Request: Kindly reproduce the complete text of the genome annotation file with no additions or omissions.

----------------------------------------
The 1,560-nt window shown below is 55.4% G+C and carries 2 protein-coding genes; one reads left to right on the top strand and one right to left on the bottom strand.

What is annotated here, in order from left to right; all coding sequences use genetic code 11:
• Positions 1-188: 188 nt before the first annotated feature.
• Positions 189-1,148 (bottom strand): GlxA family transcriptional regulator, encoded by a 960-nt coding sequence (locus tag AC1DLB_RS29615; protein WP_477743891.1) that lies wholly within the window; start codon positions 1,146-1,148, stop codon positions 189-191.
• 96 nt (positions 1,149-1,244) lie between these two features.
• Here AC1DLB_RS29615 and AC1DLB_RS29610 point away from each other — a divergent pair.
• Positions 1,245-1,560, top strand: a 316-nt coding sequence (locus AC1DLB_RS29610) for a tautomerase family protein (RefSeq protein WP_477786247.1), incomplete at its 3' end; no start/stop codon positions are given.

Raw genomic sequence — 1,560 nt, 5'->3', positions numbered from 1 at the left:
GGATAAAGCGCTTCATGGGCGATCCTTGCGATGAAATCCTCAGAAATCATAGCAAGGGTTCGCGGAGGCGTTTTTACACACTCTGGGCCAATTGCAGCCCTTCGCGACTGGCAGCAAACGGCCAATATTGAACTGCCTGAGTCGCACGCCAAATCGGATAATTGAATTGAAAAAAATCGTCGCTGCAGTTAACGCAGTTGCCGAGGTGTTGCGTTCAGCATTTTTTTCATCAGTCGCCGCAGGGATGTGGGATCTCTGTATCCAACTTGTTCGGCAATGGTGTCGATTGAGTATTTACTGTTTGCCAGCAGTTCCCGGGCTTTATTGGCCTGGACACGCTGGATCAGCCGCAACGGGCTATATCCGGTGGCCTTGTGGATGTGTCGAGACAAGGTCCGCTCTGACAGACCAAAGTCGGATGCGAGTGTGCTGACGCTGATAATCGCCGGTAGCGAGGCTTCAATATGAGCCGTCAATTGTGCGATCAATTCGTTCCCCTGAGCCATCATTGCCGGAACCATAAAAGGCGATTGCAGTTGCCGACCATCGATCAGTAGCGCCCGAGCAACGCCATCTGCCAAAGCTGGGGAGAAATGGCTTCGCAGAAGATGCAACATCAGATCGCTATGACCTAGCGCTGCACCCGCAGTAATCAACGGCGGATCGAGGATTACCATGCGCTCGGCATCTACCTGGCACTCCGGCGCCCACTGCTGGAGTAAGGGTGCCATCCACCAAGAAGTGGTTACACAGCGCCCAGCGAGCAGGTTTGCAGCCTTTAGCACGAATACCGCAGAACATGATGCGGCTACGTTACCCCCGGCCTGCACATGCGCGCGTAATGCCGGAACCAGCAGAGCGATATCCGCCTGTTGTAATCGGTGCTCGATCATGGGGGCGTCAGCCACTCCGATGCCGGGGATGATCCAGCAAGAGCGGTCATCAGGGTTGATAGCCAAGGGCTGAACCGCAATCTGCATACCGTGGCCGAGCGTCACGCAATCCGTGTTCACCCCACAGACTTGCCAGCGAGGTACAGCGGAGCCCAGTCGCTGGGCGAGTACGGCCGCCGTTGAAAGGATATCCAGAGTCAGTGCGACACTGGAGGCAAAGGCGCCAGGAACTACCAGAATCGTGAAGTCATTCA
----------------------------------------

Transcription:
The 1,560-nt window shown below is 55.4% G+C and carries 2 protein-coding genes; one reads left to right on the top strand and one right to left on the bottom strand.

What is annotated here, in order from left to right; all coding sequences use genetic code 11:
• Positions 1-188: 188 nt before the first annotated feature.
• Positions 189-1,148 (bottom strand): GlxA family transcriptional regulator, encoded by a 960-nt coding sequence (locus tag AC1DLB_RS29615; protein WP_477743891.1) that lies wholly within the window; start codon positions 1,146-1,148, stop codon positions 189-191.
• 96 nt (positions 1,149-1,244) lie between these two features.
• Here AC1DLB_RS29615 and AC1DLB_RS29610 point away from each other — a divergent pair.
• Positions 1,245-1,560, top strand: a 316-nt coding sequence (locus AC1DLB_RS29610) for a tautomerase family protein (RefSeq protein WP_477786247.1), incomplete at its 3' end; no start/stop codon positions are given.

Raw genomic sequence — 1,560 nt, 5'->3', positions numbered from 1 at the left:
GGATAAAGCGCTTCATGGGCGATCCTTGCGATGAAATCCTCAGAAATCATAGCAAGGGTTCGCGGAGGCGTTTTTACACACTCTGGGCCAATTGCAGCCCTTCGCGACTGGCAGCAAACGGCCAATATTGAACTGCCTGAGTCGCACGCCAAATCGGATAATTGAATTGAAAAAAATCGTCGCTGCAGTTAACGCAGTTGCCGAGGTGTTGCGTTCAGCATTTTTTTCATCAGTCGCCGCAGGGATGTGGGATCTCTGTATCCAACTTGTTCGGCAATGGTGTCGATTGAGTATTTACTGTTTGCCAGCAGTTCCCGGGCTTTATTGGCCTGGACACGCTGGATCAGCCGCAACGGGCTATATCCGGTGGCCTTGTGGATGTGTCGAGACAAGGTCCGCTCTGACAGACCAAAGTCGGATGCGAGTGTGCTGACGCTGATAATCGCCGGTAGCGAGGCTTCAATATGAGCCGTCAATTGTGCGATCAATTCGTTCCCCTGAGCCATCATTGCCGGAACCATAAAAGGCGATTGCAGTTGCCGACCATCGATCAGTAGCGCCCGAGCAACGCCATCTGCCAAAGCTGGGGAGAAATGGCTTCGCAGAAGATGCAACATCAGATCGCTATGACCTAGCGCTGCACCCGCAGTAATCAACGGCGGATCGAGGATTACCATGCGCTCGGCATCTACCTGGCACTCCGGCGCCCACTGCTGGAGTAAGGGTGCCATCCACCAAGAAGTGGTTACACAGCGCCCAGCGAGCAGGTTTGCAGCCTTTAGCACGAATACCGCAGAACATGATGCGGCTACGTTACCCCCGGCCTGCACATGCGCGCGTAATGCCGGAACCAGCAGAGCGATATCCGCCTGTTGTAATCGGTGCTCGATCATGGGGGCGTCAGCCACTCCGATGCCGGGGATGATCCAGCAAGAGCGGTCATCAGGGTTGATAGCCAAGGGCTGAACCGCAATCTGCATACCGTGGCCGAGCGTCACGCAATCCGTGTTCACCCCACAGACTTGCCAGCGAGGTACAGCGGAGCCCAGTCGCTGGGCGAGTACGGCCGCCGTTGAAAGGATATCCAGAGTCAGTGCGACACTGGAGGCAAAGGCGCCAGGAACTACCAGAATCGTGAAGTCATTCA